Karl Marx (1818-1883) regarded the regulation of time with ambivalence if not suspicion; a position best characterized by his insight that when time becomes decontextualized and so commodified as money, noncommodified time—what we might call personal-time, or family-time—becomes devalued. Marx envisioned a classless future, a mechanized utopia in which historical progress could be measured, and then nullified, only by human equality. The Revolution would come, and all men would be set free in his uniquely profane, but hopefully bloodless, eschatology. But Leon Trotsky (1879-1940) doubted the permanency of Revolution and instead called for “Permanent Revolution.” (Die Revolution in Permanenz was originally Marx’s formulation, though the idea is most closely associated with Trotsky.) Marx thought that a revolutionary class could achieve its emancipation by constantly pursuing its interests through ideological education and occasional resistance, whereas Trotsky believed that one-country socialism was impossible, and that the global proletariat had to seize power over and forcibly dismantle the bourgeoisie, imposing the communist agenda from above in a newer hegemony. Marx’s relationship to Time was traditionally Judeo-Christian: cyclical but redemptive, to be resolved in a future Messianic Era whose inherent egalitarianism would militate against the personality cult of any despotic Messiah; whereas Trotsky’s relationship was one of regular violent Apocalypse as necessary and even salutary.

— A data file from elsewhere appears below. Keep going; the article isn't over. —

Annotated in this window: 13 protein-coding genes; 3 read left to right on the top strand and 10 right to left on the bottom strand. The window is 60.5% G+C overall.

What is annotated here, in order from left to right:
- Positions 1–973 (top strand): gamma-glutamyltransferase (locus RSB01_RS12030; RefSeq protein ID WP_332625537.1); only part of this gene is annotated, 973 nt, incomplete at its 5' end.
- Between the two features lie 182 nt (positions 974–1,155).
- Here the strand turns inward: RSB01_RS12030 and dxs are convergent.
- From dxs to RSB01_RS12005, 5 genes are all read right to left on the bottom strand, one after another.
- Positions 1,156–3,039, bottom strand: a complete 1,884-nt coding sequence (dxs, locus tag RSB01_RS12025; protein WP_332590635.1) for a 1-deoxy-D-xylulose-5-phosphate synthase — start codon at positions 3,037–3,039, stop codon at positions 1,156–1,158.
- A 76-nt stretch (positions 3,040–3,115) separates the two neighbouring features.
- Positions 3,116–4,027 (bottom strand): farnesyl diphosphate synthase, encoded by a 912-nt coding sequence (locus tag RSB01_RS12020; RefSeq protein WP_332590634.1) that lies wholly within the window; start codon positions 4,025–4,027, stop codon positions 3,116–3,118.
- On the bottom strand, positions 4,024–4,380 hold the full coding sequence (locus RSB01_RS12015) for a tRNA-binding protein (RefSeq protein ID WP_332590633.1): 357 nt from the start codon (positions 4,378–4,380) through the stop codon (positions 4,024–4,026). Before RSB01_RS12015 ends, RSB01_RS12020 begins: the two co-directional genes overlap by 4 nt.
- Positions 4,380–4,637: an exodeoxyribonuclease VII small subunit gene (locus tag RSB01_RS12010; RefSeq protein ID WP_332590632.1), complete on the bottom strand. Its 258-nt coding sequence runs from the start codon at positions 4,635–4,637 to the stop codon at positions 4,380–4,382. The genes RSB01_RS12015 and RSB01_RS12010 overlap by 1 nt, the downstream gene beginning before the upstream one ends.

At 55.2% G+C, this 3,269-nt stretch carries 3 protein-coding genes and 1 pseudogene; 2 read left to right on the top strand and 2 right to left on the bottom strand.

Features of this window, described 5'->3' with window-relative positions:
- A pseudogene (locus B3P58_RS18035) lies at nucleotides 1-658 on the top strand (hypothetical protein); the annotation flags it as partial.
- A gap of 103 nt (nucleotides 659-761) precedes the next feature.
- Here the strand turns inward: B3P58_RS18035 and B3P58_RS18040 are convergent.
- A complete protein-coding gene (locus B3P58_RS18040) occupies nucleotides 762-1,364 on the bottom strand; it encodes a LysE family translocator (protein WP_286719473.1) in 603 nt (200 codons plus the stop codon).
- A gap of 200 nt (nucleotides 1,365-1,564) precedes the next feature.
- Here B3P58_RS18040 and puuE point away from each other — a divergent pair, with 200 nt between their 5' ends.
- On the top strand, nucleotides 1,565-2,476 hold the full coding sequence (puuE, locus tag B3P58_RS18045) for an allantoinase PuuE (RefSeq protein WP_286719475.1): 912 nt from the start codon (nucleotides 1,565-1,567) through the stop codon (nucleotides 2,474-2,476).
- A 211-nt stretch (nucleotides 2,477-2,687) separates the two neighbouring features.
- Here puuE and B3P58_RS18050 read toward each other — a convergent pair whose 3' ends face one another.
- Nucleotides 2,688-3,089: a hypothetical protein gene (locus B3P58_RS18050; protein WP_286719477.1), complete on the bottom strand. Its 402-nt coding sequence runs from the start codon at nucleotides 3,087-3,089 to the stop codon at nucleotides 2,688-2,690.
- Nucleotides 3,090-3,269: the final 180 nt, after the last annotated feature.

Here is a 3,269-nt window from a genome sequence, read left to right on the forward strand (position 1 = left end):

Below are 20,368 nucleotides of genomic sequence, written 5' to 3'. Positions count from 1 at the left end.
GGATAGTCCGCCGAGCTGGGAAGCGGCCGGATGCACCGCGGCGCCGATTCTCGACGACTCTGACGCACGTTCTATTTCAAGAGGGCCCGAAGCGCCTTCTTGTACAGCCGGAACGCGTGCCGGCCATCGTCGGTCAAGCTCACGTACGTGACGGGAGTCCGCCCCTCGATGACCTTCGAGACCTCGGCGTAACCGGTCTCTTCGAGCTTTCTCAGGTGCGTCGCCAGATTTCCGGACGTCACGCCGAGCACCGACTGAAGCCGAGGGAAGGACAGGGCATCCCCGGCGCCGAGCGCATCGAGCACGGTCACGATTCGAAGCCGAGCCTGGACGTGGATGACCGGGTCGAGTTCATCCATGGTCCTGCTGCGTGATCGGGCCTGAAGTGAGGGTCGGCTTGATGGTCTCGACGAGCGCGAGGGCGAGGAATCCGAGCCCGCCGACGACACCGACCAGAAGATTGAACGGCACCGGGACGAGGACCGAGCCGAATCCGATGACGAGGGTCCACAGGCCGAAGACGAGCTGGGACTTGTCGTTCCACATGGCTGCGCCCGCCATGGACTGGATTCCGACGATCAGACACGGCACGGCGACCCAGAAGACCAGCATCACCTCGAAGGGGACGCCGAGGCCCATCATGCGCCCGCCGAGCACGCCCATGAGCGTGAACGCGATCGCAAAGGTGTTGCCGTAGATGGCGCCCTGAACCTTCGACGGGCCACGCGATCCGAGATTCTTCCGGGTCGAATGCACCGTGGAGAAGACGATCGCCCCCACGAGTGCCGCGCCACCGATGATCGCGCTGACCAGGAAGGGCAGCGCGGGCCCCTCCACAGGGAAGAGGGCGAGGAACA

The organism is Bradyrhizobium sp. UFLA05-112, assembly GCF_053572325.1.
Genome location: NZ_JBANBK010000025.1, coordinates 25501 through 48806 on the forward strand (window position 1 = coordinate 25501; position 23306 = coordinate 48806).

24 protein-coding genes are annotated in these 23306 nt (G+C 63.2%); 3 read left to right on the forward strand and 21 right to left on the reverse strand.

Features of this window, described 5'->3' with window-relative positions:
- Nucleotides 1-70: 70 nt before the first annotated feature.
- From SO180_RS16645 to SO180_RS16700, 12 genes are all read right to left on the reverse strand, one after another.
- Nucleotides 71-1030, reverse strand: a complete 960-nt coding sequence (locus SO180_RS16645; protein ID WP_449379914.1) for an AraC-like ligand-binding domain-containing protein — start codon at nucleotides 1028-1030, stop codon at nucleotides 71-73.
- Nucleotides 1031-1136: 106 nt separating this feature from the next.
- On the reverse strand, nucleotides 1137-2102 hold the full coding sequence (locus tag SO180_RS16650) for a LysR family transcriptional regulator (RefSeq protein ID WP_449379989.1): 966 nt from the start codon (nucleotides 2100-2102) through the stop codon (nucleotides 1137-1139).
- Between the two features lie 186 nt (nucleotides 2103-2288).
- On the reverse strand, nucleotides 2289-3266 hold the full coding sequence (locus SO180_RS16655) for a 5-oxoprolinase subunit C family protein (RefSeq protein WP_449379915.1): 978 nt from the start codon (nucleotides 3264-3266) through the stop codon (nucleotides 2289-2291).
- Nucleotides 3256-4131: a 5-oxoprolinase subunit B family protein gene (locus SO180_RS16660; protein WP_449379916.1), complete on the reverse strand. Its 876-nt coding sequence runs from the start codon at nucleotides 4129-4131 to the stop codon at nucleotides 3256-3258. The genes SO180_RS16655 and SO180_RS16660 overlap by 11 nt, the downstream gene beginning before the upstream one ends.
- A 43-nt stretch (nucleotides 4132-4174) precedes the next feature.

Death, Afterlife, Messiah
When a person dies he or she is mourned for seven days at shiva (literally, “seven”), usually at the home of the principal mourner, in visits accompanied by food and prayer. For 30 days after the death, the mourner is prohibited from marrying, for 12 months the mourner is prohibited from enjoying public entertainment. Yahrzeit, Yiddish for “time of year,” is the word for an anniversary of a death. One year after burial a gravestone can be “unveiled,” but this is custom only and not a commandment. Jewish bodies must be buried as soon as possible. While the body is being prepared—washed, dried, and dressed—it may never be left unattended. Notions of the Jewish afterlife are disputed. Reincarnation seems a possibility to some, an apostasy to others. In the Talmud, Rabbi Eliezer said the days of the Messiah will last 40 years, Rabbi Eliezer ben Azariah said 70 years; Rabbi Hillel said there will be no Messiah, and Rabbi Joseph asked that Rabbi Hillel be forgiven. The prophet Zechariah—the name means “God has remembered”—speaks of two Messiahs.